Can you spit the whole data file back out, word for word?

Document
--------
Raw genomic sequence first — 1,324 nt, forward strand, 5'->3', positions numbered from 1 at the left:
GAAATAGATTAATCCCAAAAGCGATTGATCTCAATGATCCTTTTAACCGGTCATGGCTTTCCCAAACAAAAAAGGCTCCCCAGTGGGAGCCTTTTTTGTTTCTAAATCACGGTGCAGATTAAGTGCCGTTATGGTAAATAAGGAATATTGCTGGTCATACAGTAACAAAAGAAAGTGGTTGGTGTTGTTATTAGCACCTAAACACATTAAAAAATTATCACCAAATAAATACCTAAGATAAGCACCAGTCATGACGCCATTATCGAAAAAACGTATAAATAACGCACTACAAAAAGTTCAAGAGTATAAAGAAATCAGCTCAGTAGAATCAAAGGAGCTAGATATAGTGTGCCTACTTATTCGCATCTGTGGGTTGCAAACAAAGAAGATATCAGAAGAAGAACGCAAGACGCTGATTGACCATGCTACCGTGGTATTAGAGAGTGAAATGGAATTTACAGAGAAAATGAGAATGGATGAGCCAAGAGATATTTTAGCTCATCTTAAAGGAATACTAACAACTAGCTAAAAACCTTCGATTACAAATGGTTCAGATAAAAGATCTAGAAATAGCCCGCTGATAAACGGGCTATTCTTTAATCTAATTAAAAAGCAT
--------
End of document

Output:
Raw genomic sequence first — 1,324 nt, forward strand, 5'->3', positions numbered from 1 at the left:
GAAATAGATTAATCCCAAAAGCGATTGATCTCAATGATCCTTTTAACCGGTCATGGCTTTCCCAAACAAAAAAGGCTCCCCAGTGGGAGCCTTTTTTGTTTCTAAATCACGGTGCAGATTAAGTGCCGTTATGGTAAATAAGGAATATTGCTGGTCATACAGTAACAAAAGAAAGTGGTTGGTGTTGTTATTAGCACCTAAACACATTAAAAAATTATCACCAAATAAATACCTAAGATAAGCACCAGTCATGACGCCATTATCGAAAAAACGTATAAATAACGCACTACAAAAAGTTCAAGAGTATAAAGAAATCAGCTCAGTAGAATCAAAGGAGCTAGATATAGTGTGCCTACTTATTCGCATCTGTGGGTTGCAAACAAAGAAGATATCAGAAGAAGAACGCAAGACGCTGATTGACCATGCTACCGTGGTATTAGAGAGTGAAATGGAATTTACAGAGAAAATGAGAATGGATGAGCCAAGAGATATTTTAGCTCATCTTAAAGGAATACTAACAACTAGCTAAAAACCTTCGATTACAAATGGTTCAGATAAAAGATCTAGAAATAGCCCGCTGATAAACGGGCTATTCTTTAATCTAATTAAAAAGCAT